he wrote in Angelus. “But it is an important part of the explanation, and
it’s essential that we understand how that was so,” particularly in
explaining how the archbishop was able to rise so high in the church’s hierarchy.

Giving any kind of integrity to a church investigation of the
scandal will require the participation of laypeople, Shaw wrote, because
“it would be a serious mistake to investigate the damage done by
clericalism in a clericalist manner.”

Australia’s Royal Commission Into Institutional Responses to
Child Sexual Abuse issued its report last December after five years of hearings
and investigations, and it concluded that “clericalism is at the center of
a tightly interconnected cluster of contributing factors” to abuse within
the Catholic Church.

“Clericalism is linked to a sense of entitlement,
superiority and exclusion, and abuse of power,” the report said.

In addition, it said, “clericalism caused some bishops
and religious superiors to identify with perpetrators of child sexual abuse
rather than victims and their families.”

The bishops of Australia plan to release a formal response
to the report at the end of August. But in the meantime, Archbishop Mark
Coleridge of Brisbane, conference president, told CNS that while the report is
“essentially a secular eye upon church,” it “seems to me fairly
accurate to claim that ‘clericalism is at the center of a tightly
interconnected cluster of contributing factors.'”

“In seeking to combat clericalism,” he said,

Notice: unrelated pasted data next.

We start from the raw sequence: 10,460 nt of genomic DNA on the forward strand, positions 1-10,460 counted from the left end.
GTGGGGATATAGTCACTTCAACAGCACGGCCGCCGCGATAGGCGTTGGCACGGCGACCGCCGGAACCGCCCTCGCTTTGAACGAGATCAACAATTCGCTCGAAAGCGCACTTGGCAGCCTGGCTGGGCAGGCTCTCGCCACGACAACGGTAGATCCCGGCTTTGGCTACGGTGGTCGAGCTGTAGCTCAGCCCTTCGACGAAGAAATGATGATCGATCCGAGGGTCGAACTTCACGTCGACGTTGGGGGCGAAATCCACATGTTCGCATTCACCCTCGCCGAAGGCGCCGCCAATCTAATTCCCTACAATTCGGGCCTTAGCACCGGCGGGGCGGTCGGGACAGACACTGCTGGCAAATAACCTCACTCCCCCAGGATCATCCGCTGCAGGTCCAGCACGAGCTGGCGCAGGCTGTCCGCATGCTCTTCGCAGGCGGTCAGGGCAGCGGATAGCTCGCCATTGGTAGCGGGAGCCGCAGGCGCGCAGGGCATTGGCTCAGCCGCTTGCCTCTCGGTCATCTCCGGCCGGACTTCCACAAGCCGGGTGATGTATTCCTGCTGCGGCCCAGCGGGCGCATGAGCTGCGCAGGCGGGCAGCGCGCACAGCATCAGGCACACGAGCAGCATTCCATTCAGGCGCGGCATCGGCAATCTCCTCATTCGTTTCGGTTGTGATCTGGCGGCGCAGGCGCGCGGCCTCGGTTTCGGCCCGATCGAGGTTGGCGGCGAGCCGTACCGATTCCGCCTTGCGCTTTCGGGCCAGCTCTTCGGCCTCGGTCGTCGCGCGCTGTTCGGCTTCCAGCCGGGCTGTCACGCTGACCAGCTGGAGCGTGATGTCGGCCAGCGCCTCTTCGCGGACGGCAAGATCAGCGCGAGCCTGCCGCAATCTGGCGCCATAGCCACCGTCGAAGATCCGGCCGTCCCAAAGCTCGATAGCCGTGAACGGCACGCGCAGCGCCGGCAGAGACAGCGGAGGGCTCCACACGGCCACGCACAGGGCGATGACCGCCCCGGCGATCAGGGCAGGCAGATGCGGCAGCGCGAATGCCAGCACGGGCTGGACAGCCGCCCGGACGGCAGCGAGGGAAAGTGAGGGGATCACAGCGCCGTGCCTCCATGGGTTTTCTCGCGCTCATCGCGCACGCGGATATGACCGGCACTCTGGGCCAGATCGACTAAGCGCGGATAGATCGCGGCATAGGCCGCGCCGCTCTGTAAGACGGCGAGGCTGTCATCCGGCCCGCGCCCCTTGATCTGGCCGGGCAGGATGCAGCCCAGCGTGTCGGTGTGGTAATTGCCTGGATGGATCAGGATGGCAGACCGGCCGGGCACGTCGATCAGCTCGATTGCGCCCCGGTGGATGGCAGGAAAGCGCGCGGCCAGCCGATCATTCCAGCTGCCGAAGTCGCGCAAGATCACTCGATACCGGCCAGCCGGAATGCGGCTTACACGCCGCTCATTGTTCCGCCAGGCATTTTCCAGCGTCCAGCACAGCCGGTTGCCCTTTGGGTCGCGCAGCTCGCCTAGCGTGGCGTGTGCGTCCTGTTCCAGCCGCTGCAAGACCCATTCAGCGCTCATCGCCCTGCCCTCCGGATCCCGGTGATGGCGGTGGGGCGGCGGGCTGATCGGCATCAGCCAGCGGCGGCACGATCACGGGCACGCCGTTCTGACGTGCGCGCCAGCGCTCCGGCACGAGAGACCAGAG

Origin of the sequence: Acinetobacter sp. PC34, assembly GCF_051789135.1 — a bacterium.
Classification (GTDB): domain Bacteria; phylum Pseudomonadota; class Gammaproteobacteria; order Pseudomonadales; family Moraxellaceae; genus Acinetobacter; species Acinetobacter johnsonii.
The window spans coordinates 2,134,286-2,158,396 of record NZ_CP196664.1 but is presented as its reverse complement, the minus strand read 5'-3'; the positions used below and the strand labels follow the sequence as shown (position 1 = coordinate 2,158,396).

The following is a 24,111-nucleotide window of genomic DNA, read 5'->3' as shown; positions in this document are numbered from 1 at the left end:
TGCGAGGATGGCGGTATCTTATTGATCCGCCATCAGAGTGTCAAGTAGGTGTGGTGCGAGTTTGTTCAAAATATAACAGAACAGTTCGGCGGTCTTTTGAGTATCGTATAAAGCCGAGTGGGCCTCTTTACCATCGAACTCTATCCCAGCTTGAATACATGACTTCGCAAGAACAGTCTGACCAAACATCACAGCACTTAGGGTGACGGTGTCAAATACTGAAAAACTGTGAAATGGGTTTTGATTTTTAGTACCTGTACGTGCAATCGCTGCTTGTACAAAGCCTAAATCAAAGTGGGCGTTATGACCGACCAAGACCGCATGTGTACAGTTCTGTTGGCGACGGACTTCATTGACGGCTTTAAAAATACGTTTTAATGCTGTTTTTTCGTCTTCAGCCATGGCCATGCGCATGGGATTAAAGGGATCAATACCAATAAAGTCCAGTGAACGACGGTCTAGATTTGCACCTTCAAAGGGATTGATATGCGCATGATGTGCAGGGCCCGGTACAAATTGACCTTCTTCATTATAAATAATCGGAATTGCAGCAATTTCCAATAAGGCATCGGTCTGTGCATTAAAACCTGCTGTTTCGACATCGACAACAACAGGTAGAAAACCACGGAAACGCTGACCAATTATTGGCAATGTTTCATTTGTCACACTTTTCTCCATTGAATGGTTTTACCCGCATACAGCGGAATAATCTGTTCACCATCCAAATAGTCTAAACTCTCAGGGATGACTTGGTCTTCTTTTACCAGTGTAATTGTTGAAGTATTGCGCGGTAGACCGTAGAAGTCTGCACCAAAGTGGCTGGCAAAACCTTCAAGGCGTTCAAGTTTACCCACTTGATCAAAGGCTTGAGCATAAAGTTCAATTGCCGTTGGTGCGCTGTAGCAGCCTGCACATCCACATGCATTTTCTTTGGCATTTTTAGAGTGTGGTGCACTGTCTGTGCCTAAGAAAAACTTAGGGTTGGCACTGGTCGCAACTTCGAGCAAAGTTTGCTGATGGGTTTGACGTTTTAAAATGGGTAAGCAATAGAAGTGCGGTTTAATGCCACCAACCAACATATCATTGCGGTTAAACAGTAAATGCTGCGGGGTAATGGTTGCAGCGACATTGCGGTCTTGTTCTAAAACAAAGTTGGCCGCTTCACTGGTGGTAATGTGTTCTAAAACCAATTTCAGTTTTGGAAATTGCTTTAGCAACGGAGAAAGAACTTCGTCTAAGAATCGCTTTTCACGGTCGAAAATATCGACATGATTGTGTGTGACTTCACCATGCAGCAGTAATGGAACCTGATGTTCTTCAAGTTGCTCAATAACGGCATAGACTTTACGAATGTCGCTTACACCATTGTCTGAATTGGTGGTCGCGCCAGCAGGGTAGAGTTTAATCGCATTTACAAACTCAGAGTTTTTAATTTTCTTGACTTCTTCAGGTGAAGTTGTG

“we need to be careful not to throw the baby out with the bath water. Clearly,
it requires a radical revision of how we recruit and prepare candidates for ordination.
Much has changed in our seminaries, but one has to wonder whether seminaries
are the place or way to train men for the priesthood now.

“There will also have to be a change in the culture
associated with the Catholic priesthood, which of course is more easily said
than done,” he continued in an email response to questions. “Part of
that change will involve proper professional supervision for the sake of
greater accountability, but also a greater sharing of responsibility with laypeople — which in turn requires a reconsideration of our structures of

“It will also involve a serious and practical
consideration of the diagnosis of clericalism offered by Pope Francis over the
years of his pontificate — a diagnosis which is both disruptive and consoling,
just like the Holy Spirit,” Archbishop Coleridge wrote. “To accept
and act upon that diagnosis won’t in any way diminish the priesthood — as some
fear — but will show what the priesthood can be in the very different
circumstances we now face.”